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In 2008, uber-talented super producer JJ Abrams very quietly snuck CLOVERFIELD into theatres and found a big hit with audiences by putting a clever and exciting spin on the "found footage' film genre.

Abrams cast a strong group of young actors, a few that went on to much bigger roles.

As it opens, we see a group of young Manhattan friends gathering for a surprise party to send one of their own off to a new VP job in Japan. You learn just enough in the first twenty minutes to care about the characters, understand some lost loves, some great friendships and some key traits of the main characters.

At the 20 minute mark, a massive explosion rocks the loft they are in, lights flicker and news channels all pop on with word of a capsized tanker near the statue of liberty.

The party goers head to the roof to see what's happening and the film is off and running.

Another massive explosion erupts in the harbor and Lady Liberty's head flies through the air into their street, with millions of folks panicking at once and the terror escalating as something massive, loud and very angry decides to tear apart the city.

TJ Miller (Deadpool) brings plenty of humor as our man behind the camera for much of the film, determined to chronicle the event and catching some amazing footage.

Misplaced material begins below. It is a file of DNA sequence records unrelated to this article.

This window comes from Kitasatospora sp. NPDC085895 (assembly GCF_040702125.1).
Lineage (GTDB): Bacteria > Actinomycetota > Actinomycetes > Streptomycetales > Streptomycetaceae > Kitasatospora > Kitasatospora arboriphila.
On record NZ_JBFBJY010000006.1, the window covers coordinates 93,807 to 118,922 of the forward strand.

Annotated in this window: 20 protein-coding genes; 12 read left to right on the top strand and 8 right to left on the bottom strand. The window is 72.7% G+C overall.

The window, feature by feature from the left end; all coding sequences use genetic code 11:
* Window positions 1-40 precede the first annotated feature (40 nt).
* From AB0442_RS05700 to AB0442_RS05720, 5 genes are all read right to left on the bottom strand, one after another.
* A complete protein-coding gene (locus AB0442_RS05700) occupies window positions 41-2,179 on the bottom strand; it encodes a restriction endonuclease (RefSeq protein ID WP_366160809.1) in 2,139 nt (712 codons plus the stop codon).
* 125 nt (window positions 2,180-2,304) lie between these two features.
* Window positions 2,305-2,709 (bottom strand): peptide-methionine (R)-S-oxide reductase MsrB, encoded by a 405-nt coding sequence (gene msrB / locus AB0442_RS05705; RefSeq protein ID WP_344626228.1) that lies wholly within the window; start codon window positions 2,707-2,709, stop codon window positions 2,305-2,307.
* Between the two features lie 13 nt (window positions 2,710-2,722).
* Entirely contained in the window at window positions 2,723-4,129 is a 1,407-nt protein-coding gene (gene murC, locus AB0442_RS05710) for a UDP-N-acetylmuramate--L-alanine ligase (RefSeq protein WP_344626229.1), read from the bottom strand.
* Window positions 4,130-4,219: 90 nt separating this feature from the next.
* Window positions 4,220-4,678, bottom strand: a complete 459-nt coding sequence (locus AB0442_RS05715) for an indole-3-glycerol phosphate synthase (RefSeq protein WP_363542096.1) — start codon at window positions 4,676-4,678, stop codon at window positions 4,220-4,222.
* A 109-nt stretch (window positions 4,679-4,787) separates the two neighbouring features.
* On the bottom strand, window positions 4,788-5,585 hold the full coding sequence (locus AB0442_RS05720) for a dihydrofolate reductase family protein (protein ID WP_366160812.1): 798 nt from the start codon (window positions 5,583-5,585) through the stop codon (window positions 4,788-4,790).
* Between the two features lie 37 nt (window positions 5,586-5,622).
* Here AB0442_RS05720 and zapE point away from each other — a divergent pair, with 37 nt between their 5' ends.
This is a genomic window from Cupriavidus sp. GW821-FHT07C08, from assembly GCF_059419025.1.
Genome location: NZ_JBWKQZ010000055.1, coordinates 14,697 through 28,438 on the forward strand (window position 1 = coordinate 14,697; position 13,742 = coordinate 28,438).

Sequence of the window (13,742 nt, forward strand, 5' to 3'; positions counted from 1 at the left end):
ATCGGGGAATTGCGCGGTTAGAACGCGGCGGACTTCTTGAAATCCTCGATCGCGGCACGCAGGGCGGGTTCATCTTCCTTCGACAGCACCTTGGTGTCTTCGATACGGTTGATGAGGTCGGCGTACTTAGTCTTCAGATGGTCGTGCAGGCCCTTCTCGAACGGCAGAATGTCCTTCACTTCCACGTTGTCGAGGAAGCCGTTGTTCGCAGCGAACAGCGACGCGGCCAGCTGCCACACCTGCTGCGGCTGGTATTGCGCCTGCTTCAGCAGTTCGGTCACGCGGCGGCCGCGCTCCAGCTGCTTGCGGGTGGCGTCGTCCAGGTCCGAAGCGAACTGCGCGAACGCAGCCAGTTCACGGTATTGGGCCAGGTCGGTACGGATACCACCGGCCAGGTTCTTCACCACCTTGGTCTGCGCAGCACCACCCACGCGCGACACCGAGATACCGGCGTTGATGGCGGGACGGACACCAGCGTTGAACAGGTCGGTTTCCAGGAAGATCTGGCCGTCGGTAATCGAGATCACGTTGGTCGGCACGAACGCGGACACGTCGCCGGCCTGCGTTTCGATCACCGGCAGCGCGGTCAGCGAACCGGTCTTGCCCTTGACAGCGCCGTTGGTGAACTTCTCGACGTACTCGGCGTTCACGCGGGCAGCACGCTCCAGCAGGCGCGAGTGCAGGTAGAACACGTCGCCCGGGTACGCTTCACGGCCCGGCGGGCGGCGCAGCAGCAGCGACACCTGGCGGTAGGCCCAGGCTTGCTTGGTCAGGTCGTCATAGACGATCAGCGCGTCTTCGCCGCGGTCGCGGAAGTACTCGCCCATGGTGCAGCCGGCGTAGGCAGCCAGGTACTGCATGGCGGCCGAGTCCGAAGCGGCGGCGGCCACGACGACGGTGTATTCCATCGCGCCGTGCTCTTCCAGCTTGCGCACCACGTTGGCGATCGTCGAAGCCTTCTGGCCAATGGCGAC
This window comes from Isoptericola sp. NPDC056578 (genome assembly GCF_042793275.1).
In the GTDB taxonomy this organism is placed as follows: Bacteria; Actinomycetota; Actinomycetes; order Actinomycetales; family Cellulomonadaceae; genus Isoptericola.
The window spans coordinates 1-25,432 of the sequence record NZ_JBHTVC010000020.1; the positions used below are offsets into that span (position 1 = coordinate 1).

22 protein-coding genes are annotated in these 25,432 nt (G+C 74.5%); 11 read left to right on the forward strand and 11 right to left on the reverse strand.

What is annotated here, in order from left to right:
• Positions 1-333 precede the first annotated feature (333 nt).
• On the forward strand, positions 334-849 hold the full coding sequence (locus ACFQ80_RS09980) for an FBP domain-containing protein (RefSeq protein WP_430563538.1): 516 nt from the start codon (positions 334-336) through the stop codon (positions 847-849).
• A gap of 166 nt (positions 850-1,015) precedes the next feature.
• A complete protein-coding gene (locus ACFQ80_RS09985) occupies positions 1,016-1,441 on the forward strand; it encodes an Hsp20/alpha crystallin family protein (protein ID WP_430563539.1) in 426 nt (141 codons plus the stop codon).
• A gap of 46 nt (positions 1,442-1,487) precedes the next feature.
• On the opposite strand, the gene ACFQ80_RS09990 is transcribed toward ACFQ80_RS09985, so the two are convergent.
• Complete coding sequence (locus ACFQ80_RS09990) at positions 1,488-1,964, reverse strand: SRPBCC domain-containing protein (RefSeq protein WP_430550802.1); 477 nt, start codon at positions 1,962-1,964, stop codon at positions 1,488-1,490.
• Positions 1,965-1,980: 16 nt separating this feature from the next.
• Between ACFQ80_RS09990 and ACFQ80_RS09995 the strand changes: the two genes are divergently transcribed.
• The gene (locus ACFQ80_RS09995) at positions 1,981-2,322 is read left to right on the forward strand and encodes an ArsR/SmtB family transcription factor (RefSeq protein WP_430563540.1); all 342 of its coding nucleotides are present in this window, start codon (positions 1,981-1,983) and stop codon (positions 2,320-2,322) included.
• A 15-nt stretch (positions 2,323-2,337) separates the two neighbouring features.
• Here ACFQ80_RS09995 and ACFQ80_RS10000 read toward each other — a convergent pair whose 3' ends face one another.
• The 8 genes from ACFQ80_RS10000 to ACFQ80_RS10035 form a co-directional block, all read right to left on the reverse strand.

Abrams and Director Matt Reeves (Let Me In, Dawn of the Planet of the Apes) follow the Steven Spielberg "Jaws" model, by teasing us with quick glimpses and visual teases of our massive monster, slowly feeding us more information as we go along toward a thrilling conclusion.

The special effects are absolutely first rate.

You'll never quite enter the subway at Spring Street or look at Columbus Circle the same way.

Reality is additionally served by the fact there is no music score until the end credits (when Michael Giacchino serves up a doozy of a monster theme) and the handheld camera work is consistent throughout.

Visually, this is one of the best monster movies of the past decade. For me, its far superior to "Pacific Rim" and is only equaled by Gareth Edwards 2008 "Godzilla" in recent years.

Abrams takes a $25 million budget and makes it look like $100 million.

You want to see a massive monster kick ass all over NYC? It doesn't get ANY better than this.

Cloverfield ROARS with an A.

Followed in 2016 by "10 Cloverfield Lane" from Abrams

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